While we will not be at the office, we may still be reached at our official email. You may also reach out to us here at our Facebook account as we will be checking in (and maybe posting some interesting things along the way!)

Until the stacks reopen, take care of yourselves and be kind to one another.

Scott Weightman and White Resistance Movements in Northwest Louisiana

The Northwest Louisiana Archives at LSUS is officially publishing the first episode of our developing podcast "Secrets in the Stacks" where we interview visiting and local researchers regarding their work in regional history.

In this debut episode of "Secrets in the Stacks", Head Archivist Laura L. McLemore, Ph.D. CA, interviews Scott Weightman who visited from the United Kingdom in August of 2018. Weightman, a Ph.D. candidate in history and American studies at the University of Leicester, was a guest on behalf of the Northwest Louisiana Archives, the LSUS Foundation, and the Midlands3Cities Doctoral Training Partnership researching topics related to the white resistance movement of the 1950’s and 1960’s in response to the Brown v. Board of Education U.S. Supreme Court decision and the greater Civil Rights movement at large.

Weightman specifically examines the impact of Louisiana citizens such as Ned Touchstone and William Rainach and their strategic and sophisticated use of publications such as “The Councilor” and groups such as the White Citizens’ Council movement to influence national politics and the rifts in those organizations as their narratives began to shift from states’ rights and constitutional government to overt racism and white supremacy.

Since 2018, Scott Weightman has entered the final stages of his Ph.D. program and will soon have his work on white resistance media strategies and political movements published through the University of Leicester.

Look forward to more episodes in April from local researchers in Northwest Louisiana!

#SecretsInTheStacks In this debut episode, Archivist Laura McLemore, interviews Scott Weightman, a Ph.D. candidate at the University of Leicester. In August of 2018, he was a guest on behalf of the LSUS Foundation and the Midlands3Cities Doctoral Training Partnership. His research details white resistance of the 1950.....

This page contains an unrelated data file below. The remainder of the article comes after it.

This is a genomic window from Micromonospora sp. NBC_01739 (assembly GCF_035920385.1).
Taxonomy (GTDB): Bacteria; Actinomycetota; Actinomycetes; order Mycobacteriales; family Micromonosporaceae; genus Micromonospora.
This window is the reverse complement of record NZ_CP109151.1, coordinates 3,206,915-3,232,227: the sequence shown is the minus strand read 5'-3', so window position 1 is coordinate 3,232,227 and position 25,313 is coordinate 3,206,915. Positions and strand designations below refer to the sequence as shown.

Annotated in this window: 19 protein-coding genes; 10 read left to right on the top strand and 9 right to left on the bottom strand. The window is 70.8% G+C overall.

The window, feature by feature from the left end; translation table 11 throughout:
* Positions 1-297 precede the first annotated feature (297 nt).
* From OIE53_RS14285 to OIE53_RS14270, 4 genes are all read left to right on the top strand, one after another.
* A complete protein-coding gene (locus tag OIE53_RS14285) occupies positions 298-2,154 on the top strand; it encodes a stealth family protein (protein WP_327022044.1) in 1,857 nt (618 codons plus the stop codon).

City of Shreveport Government

Did you know that William Hines was Shreveport's 1st African American Police Officer?

William grew up on a plantation in a house with no glass windows, a tin roof and pine floor. He went to Missionary Rosenwald School, where teachers often dismissed classes at noon in fall so children could help pick cotton. He reports he could pick 400 pounds of cotton a day, earning 50 cents per one hundred pounds. On the farm, he says, "you worked from can until can't."

William was drafted into the U.S. Army William and was sent to Fort Chaffee near Fort Smith, Arkansas, for basic training on November 2, 1950. His platoon was integrated, and there was "lots of tension; lots of fights," he recalls. Trained on the machine gun, he was sent to Korea in April of 1951, where he was placed in the 8th Regiment, 1st Cavalry Division. He earned four Battle Stars and was a Corporal when his unit was replaced and sent to Japan on December 29, 1952.

In 1954 he joined the Shreveport Police Force as the city's first African American Policeman. He walked his beat for four years in African-American sections of town before he and another African American patrolman, Joe Johnson, were given a patrol car. Unable to join the Fraternal Order of Police William formed the Magnolia State Peace Officers Association in 1956. In 1973 he brought a class action suit against the Department to force it to promote more African American Officers and allow them to work in more areas of the Department and the City. He also petitioned the Governor to hire the first African American Sate Trooper in North Louisiana. William retired from the Police Force in 1975 and passed away May 21, 2014.

#WilliamHines #aShreveportFirst #LoveShreveport

***Info courtesy of The R. W. Norton Art Gallery***

Originally opened in 1923 along the 1000 block of Texas Avenue, the Freeman and Harris Cafe was known as the most integrated restaurant in Shreveport throughout the Civil Rights era.